The U.S. dairy industry is facing a major overhaul that could lead to new milk prices.
That overhaul would put more emphasis on higher-quality milk, according to a new report by the nonprofit advocacy group Consumers Union.
Consumers Union has been working to inform consumers about the proposed overhaul.
But there is a big obstacle to that effort.
The dairy industry has spent years lobbying for higher milk prices to keep consumers in the loop about the health risks associated with their products.
But the federal government has not made milk prices more affordable, the report said.
So, instead, the federal Department of Agriculture has been putting more emphasis in milk marketing on how to promote milk’s health benefits.
“The industry has had a lot of success in pushing the FDA to go further than they were originally planning,” said Rachel Burch, a senior researcher for Consumers Union’s Food and Nutrition Program.
The USDA has proposed a rule change that would force companies to spend less on marketing.
That would mean that the U.N. agency that is responsible for food safety and nutrition has to make changes to milk marketing.
“If you want to make milk safe, you want it to be as safe as possible, you don’t want it being a product of the health industry,” Burch said.
“That’s why the FDA is proposing to mandate a lot more research and analysis of the benefits of milk.”
That research would be needed to know what milk is good for you, how much it’s good for your body, and what it might be doing to your gut, said Burch.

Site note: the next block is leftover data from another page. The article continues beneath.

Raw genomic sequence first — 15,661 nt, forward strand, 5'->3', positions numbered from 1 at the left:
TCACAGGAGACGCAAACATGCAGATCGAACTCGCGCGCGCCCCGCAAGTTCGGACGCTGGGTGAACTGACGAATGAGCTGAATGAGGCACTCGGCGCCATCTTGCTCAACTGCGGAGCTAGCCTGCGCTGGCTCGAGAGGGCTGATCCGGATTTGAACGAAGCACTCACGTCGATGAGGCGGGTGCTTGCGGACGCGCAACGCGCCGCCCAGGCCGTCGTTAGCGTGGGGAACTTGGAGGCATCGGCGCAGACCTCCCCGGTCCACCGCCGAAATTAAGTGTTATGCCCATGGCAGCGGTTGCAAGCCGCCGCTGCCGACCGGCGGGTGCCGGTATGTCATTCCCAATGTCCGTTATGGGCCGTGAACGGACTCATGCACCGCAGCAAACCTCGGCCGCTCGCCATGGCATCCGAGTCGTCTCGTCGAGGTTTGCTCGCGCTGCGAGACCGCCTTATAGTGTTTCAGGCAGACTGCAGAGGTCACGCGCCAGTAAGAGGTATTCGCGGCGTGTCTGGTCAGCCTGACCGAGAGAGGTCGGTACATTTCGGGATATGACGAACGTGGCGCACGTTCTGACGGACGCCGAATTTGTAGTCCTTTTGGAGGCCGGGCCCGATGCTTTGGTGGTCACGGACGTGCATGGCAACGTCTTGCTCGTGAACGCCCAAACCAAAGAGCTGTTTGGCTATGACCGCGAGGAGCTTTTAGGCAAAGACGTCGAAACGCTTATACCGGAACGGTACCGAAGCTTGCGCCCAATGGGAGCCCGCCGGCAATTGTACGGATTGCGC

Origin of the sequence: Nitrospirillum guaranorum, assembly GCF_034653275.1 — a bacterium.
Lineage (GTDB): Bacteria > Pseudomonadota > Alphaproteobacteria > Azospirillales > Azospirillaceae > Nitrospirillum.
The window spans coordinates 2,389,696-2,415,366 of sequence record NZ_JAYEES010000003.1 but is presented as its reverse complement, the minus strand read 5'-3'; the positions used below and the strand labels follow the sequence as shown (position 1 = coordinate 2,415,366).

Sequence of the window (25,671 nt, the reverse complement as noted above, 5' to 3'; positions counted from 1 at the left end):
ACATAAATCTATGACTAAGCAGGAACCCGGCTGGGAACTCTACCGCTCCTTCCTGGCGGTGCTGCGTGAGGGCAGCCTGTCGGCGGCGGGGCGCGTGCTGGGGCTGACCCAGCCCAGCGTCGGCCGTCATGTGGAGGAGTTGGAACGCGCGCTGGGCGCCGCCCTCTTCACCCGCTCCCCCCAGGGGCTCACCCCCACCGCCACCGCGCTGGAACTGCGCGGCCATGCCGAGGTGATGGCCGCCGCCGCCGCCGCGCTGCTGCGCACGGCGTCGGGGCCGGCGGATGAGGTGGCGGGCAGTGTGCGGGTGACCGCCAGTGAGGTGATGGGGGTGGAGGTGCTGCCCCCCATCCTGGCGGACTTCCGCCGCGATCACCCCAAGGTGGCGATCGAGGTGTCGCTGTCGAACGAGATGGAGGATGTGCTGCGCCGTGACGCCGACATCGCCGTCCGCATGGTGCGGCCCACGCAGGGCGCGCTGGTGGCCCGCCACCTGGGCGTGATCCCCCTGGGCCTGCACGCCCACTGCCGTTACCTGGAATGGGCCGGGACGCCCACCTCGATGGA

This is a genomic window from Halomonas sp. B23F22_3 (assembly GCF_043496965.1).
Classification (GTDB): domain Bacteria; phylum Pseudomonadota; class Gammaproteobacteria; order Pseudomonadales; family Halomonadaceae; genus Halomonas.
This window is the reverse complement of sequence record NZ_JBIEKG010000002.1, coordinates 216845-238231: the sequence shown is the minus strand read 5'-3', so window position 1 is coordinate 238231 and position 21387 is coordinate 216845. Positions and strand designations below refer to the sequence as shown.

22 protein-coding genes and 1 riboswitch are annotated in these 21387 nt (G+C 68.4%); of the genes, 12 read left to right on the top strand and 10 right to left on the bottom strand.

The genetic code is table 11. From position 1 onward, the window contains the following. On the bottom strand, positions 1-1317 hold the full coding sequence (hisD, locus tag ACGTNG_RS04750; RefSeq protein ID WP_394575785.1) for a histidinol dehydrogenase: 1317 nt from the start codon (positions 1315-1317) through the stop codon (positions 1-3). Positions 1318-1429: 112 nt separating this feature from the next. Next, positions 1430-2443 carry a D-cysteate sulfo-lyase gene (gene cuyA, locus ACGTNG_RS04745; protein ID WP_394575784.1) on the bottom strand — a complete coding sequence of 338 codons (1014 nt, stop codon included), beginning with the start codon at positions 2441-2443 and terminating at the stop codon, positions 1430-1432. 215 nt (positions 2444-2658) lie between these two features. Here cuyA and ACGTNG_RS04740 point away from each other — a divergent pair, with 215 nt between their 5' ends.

That research would require more data than is currently available about milk’s safety, she said.
Consumers also would be asked to provide a health questionnaire to determine how much milk is in their bodies, which could help determine how safe it is to consume it.
The USDA has been pushing for more transparency about how much of a health risk milk can pose, Burch noted.
The agency proposed to require that companies make that information available to consumers.
But that proposal was put on hold by the House Agriculture Committee, which passed the Farm Bill, which Congress is expected to sign by the end of the year.
The bill would make it easier for consumers to compare milk with other dairy products.
It would require manufacturers to disclose how much calcium, vitamin D, and iron they give to cows, which is a key component in the growth of milk.
But it also would require that manufacturers label their milk with a warning label.
Consumers would be able to compare that milk with milk made by other manufacturers and compare the prices.
But they would not be able directly compare milk produced by the U